Partially to thank for that record are reputable dive operations that set up strict guidelines for these interactions, and which require all of their divers to adhere to a strict set of rules. When these big predators show up, divers are required to continuously track them, maintain eye contact and point them out to the rest of the group.

Up-close, personal encounters have taught me that tiger sharks generally swim slowly and deliberately. When there are bait boxes in the water, other sharks, such as lemons and bulls, will swim directly to the bait. The tigers, however, approach warily, with their noses to the sand as if following a scent like a bloodhound. Ordinarily they don’t immediately compete with the other sharks, instead taking their time to investigate the smell. Despite their sluggish behavior, tiger sharks are very strong swimmers and extremely fast when they want to be. Their high back and dorsal fin can be used as a pivot, allowing them to spin quickly on their axis. This is why dive operations insist that divers maintain eye contact and keep track of the sharks as they pass, especially when they are nearby.

As soon as the tiger figures out that the smell is coming from the bait box, it often becomes focused and determined. I have seen a shark suddenly swim directly to the crate and grab the whole box, or one of the tether ropes, in its mouth and then swim away with its prize in tow.

Formidable looking animals, these sharks are named for the dark, vertical stripes Tiger sharks are also recognizable by their wide, blunt nose. They have very large mouths, with rows of 18 to 26 sharp, serrated teeth. Their powerful jaws allow them to crack open the shells of sea turtles and large clams.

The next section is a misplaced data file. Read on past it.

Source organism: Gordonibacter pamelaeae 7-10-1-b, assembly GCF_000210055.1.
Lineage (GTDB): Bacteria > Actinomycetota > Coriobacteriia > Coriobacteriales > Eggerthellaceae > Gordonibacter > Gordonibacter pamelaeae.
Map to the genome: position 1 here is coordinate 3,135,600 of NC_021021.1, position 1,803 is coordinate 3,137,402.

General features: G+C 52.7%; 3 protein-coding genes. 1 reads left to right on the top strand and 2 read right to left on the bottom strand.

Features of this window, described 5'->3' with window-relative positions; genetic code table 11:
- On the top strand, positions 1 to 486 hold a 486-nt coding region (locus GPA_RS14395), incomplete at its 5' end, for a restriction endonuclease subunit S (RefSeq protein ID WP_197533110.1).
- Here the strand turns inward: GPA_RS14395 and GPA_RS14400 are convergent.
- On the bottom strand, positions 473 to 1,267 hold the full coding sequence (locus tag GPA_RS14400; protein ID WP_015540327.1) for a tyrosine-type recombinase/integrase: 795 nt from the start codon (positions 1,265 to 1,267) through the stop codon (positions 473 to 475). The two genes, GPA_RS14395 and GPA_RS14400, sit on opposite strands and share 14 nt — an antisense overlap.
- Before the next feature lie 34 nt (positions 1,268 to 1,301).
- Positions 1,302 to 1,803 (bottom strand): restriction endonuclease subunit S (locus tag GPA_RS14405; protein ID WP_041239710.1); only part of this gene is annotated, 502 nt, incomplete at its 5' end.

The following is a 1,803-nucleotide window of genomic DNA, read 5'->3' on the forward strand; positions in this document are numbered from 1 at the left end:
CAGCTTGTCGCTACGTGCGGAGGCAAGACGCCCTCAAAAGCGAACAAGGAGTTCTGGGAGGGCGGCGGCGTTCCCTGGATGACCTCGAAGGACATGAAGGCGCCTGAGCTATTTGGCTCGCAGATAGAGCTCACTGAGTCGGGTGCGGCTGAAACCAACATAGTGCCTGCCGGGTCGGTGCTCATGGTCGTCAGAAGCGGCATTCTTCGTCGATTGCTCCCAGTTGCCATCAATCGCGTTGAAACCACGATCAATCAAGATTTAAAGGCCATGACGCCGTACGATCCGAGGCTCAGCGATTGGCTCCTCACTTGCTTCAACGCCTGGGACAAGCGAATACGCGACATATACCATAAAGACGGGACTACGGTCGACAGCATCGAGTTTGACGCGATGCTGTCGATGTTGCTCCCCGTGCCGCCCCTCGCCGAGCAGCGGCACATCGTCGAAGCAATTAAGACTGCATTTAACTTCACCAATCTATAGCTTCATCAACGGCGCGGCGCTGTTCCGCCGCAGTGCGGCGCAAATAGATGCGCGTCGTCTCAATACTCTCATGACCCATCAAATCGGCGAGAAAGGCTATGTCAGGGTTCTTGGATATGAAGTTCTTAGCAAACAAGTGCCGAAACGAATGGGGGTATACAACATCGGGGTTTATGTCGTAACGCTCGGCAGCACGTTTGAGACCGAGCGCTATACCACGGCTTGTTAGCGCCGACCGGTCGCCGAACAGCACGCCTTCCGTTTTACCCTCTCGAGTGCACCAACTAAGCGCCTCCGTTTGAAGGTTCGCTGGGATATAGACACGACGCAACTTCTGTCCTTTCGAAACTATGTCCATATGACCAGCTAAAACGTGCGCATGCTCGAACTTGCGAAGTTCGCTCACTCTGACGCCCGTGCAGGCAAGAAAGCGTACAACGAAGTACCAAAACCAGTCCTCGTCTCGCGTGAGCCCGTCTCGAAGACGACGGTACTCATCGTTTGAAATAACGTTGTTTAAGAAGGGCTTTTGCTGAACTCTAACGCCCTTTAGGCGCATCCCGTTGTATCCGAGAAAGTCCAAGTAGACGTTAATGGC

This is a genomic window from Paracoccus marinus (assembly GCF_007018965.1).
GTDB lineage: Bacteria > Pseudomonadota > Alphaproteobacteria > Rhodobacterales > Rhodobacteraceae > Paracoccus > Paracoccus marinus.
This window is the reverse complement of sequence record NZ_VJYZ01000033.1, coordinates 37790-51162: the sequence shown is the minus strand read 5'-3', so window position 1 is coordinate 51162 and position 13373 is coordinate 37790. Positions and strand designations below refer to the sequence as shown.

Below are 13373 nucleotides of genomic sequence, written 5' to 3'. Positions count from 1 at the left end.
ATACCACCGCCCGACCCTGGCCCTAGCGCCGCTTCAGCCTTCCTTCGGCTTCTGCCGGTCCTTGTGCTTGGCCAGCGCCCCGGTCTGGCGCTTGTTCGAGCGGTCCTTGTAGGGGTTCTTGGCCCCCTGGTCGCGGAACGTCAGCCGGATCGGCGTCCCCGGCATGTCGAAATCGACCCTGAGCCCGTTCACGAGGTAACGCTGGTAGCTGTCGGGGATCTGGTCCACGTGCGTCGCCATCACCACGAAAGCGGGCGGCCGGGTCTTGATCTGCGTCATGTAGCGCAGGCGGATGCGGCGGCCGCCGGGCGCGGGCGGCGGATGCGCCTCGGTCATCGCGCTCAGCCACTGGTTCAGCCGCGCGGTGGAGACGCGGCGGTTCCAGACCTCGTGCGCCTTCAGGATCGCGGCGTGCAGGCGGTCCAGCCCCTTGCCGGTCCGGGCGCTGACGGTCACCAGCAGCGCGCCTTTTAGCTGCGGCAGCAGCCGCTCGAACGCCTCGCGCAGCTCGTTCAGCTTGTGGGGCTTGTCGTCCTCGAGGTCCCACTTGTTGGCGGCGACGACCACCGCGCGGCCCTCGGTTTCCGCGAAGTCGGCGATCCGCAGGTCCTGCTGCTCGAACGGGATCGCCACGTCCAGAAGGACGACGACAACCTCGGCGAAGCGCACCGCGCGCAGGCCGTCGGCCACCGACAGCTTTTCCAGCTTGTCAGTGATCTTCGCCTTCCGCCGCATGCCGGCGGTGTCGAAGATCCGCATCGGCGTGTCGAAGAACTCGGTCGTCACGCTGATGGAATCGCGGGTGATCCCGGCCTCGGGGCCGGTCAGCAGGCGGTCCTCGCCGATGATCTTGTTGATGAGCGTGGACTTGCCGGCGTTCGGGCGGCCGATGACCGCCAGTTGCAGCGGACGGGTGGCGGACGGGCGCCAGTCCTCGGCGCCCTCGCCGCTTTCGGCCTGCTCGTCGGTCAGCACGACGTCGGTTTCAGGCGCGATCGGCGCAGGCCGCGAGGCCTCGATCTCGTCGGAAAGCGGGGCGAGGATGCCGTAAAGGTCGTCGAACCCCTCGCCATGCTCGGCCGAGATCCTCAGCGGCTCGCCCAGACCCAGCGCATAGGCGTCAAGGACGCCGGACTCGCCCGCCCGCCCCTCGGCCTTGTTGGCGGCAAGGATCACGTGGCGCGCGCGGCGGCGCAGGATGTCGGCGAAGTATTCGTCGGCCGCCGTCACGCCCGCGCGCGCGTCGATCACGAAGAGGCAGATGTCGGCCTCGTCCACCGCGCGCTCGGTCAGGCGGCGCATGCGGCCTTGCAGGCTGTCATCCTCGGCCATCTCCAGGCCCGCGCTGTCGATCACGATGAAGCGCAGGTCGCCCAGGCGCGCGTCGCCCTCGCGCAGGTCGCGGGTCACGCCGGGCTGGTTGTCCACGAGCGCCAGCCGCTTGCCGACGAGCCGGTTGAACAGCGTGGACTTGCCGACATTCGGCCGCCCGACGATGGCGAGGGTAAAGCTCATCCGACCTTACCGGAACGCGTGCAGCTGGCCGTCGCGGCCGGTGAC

The stomach contents of captured tiger sharks have revealed almost anything you can imagine, including stingrays, sea snakes, seals, birds, squids, and even license plates and old tires. Large specimens can grow to 18 feet or more (5 meters) and weigh more than 1,900 pounds (900 kilograms). Tigers live up to 50 years in the wild. They have small pits on the snout, which hold electro-receptors called the ampullae of Lorenzini.

These enable them to detect electric fields, including the weak electrical impulses generated by potential prey. Tiger sharks also have a sensory organ called a lateral line on their flanks that allows them to detect minute vibrations in the water. These adaptations, their excellent eyesight and acute sense of smell make them fearsome nocturnal hunters, able to follow faint traces of blood in the water to their source, even in murky water. The tiger will circle its prey and study it by prodding it with its snout before doing a taste test. This is somewhat reassuring when it is bumping into my camera port. Tigers are not at all shy about coming in close to inspect your cameras and check you out.

Diving with tiger sharks at night is an incredible experience, albeit a daunting one, knowing that tigers had been present on the late afternoon dive. The night dives I have participated in have usually been in relatively shallow water, beginning at dusk to let the dive group form a close line on the bottom. Diving directly under the boat with lights mounted at the surface can add enough ambient light to allow divers to spot the sharks before they just appear in front of you.

These awesome predators are found in tropical and subtropical waters worldwide. Off the Atlantic coast of the United States, tiger sharks are found from Cape Cod, Massachusetts, to the Gulf of Mexico and Caribbean Sea. Off the Pacific coast, tiger sharks are found from Southern California southward. They’re found in the Hawaiian, Solomon, and Marshall Islands. In the western Pacific they are found from Australia and New Zealand, up through Indonesia, Fiji and Micronesia and as far north as Japan.